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For Immediate Release, February 1, 2011

Contacts:  Michael Robinson, Center for Biological Diversity, (575) 534-0360
Eva Sargent, Defenders of Wildlife (520) 623-9653 x 4
Geoff Hickcox, Western Environmental Law Center, (970) 382-5902

Livestock Growers, Counties Withdraw Lawsuit to Eradicate Gray Wolves From New Mexico

SILVER CITY, N.M.—  Plaintiffs in a lawsuit that asked the federal government to remove endangered Mexican gray wolves from the wild in New Mexico have now filed a motion seeking voluntary dismissal of their suit without prejudice, meaning that they could refile a similar suit later. This is the third unsuccessful suit against the U.S. Fish and Wildlife Service attempting to undermine the Mexican wolf recovery program. In this case, the plaintiffs are Catron and Otero counties, two livestock-industry associations and three ranching operations with grazing permits in the Gila National Forest.

“This lawsuit was entirely without merit; the plaintiffs’ motion to dismiss their own suit suggests they realize neither the law nor the facts are on their side,” said Michael Robinson of the Center for Biological Diversity, which intervened in the lawsuit in support of the government together with Defenders of Wildlife. “With only a few dozen Mexican wolves struggling to survive in the wild, a new rash of federal trapping and shooting would push this unique animal even closer to extinction.”

Only 52 Mexican wolves, including just two breeding pairs, survive in the New Mexico and Arizona wild, according to figures released today by the Fish and Wildlife Service. These include two previously captured animals who were released back to the wild this year. The 1998 reintroduction aimed to establish at least 100 wolves in the wild by 2006, including a projected 18 breeding pairs, but federal trapping and shooting and illegal killings have kept wolf numbers low.

“We’re glad that wolf opponents have withdrawn their latest lawsuit,” said Eva Sargent with Defenders of Wildlife, “because the best place to solve conflicts between livestock and wolves is in the field. That’s why Defenders of Wildlife, the U.S. Fish and Wildlife Service and the states are working with ranchers on projects that promote coexistence, helping to prevent conflicts between livestock and wolves from happening in the first place.”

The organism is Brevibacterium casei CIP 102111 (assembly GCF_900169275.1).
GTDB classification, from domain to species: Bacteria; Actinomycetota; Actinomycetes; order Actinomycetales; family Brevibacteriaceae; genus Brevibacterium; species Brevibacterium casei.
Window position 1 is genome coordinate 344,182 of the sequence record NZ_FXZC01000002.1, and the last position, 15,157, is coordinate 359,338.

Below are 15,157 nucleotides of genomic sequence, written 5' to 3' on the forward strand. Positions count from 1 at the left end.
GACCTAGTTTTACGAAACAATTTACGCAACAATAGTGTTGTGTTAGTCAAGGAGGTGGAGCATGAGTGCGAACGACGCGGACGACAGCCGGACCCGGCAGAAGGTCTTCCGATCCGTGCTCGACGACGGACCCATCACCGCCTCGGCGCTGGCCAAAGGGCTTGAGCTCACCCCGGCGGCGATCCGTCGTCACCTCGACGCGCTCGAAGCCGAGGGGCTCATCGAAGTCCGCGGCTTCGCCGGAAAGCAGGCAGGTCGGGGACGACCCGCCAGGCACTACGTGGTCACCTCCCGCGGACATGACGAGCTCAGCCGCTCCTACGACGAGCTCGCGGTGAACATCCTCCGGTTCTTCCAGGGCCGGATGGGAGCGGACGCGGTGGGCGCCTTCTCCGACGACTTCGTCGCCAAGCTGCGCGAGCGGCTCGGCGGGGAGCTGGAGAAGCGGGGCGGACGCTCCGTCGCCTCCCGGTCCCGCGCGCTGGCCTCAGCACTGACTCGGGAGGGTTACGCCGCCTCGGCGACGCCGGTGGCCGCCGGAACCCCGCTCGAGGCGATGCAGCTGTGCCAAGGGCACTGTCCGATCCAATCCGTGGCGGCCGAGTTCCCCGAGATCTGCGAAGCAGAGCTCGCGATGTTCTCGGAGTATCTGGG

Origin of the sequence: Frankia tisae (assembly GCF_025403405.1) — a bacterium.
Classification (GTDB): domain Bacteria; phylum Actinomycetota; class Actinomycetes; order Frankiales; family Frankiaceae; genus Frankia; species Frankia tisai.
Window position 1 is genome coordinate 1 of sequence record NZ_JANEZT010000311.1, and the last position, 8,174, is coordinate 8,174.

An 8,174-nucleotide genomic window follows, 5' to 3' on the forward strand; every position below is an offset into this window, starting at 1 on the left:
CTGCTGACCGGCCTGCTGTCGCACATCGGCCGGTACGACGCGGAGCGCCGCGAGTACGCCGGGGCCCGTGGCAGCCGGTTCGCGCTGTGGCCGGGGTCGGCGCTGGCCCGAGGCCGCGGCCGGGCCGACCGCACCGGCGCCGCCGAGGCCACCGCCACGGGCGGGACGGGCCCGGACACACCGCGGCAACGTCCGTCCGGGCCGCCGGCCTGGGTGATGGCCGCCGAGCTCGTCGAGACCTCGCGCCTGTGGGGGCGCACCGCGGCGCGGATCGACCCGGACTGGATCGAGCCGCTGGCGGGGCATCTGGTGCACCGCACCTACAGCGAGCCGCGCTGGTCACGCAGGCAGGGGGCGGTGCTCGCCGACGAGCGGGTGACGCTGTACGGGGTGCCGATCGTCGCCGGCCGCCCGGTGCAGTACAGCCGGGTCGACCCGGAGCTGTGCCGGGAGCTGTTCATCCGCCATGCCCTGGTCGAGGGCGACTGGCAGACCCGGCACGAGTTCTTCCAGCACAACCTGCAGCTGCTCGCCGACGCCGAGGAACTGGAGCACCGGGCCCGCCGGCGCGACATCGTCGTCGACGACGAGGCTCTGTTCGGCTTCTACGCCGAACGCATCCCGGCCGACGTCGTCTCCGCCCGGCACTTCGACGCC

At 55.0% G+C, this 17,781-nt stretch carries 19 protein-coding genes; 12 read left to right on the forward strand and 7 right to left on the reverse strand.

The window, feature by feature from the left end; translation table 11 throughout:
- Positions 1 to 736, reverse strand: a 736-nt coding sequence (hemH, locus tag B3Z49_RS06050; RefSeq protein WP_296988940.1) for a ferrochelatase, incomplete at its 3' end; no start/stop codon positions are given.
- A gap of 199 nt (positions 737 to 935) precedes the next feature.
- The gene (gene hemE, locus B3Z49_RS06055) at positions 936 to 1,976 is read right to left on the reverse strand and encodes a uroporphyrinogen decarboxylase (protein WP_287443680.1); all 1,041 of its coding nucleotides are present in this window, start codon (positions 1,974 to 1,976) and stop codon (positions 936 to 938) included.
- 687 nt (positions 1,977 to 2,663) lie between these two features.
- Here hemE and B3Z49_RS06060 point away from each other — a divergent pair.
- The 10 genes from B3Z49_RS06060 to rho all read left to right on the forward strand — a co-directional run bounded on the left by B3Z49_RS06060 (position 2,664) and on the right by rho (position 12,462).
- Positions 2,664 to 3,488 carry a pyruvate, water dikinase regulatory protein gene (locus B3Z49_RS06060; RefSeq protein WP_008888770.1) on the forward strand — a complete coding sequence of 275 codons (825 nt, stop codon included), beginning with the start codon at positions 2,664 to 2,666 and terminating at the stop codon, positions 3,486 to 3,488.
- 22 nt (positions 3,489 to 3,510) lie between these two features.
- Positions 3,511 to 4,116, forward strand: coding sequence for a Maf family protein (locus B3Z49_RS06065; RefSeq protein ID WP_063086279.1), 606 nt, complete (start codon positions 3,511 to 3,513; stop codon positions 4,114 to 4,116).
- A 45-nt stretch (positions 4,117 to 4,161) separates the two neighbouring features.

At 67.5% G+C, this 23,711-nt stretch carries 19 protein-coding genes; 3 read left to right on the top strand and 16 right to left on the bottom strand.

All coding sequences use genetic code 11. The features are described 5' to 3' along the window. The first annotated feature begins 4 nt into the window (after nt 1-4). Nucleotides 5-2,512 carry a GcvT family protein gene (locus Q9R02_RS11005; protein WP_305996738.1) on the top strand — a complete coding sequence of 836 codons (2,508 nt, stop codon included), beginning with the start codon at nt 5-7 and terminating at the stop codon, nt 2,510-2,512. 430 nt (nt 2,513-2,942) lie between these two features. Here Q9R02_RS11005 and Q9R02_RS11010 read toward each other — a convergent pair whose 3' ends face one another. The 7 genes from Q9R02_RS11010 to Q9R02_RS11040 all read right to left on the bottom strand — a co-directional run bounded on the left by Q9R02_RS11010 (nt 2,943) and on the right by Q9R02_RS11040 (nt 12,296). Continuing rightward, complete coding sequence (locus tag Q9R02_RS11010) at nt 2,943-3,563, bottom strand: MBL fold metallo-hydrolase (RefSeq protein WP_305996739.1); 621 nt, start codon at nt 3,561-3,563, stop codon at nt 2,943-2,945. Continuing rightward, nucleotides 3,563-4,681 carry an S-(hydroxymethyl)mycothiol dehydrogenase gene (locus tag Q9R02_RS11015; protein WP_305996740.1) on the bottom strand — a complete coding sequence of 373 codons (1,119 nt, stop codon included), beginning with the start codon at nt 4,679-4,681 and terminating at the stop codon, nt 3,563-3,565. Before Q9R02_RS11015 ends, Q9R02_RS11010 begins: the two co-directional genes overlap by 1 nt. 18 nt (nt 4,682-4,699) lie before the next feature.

Only nine confirmed livestock depredations by Mexican wolves occurred in 2010, and the owners were reimbursed. Tellingly, the Middle Fork and San Mateo wolf packs targeted in the suit, long ago turned their attentions from cattle to elk.

“This recent attempt to undermine the Mexican wolf reintroduction program is only the latest in a series of similar lawsuits,” said Geoff Hickcox, attorney for the Western Environmental Law Center, representing the interveners in the lawsuit. “It demonstrates the need for wolf advocates to be ever vigilant in their efforts not only to improve the conditions under which this endangered species is making its way back into the wild, but also to defend against others’ efforts to disrupt the reintroduction program.”

Legal Background
The lawsuit, which alleged violations of the National Environmental Policy Act, also originally targeted the New Mexico Department of Game and Fish. But in December 2010, U.S. District Judge Robert C. Brack dismissed the state defendant from the suit in a sharply worded order that presaged the plaintiffs’ legal difficulties against the federal defendant: “Plaintiffs cite no controlling authority and their authorities are inconsistent with Tenth Circuit precedent,” wrote Judge Brack. He also wrote that the plaintiffs “do not allege sufficient facts to state a plausible claim as to the State Defendants.”

A December 2010 federal motion to dismiss claims against defendant Fish and Wildlife Service read: “[N]ot one of these allegations claims that one of the depredation events occurred on one of the Plaintiffs’ or Plaintiffs’ members’ ranches. On the contrary, Plaintiffs allege depredations that occurred on ranches or allotments other than the Plaintiffs’ ranches.”

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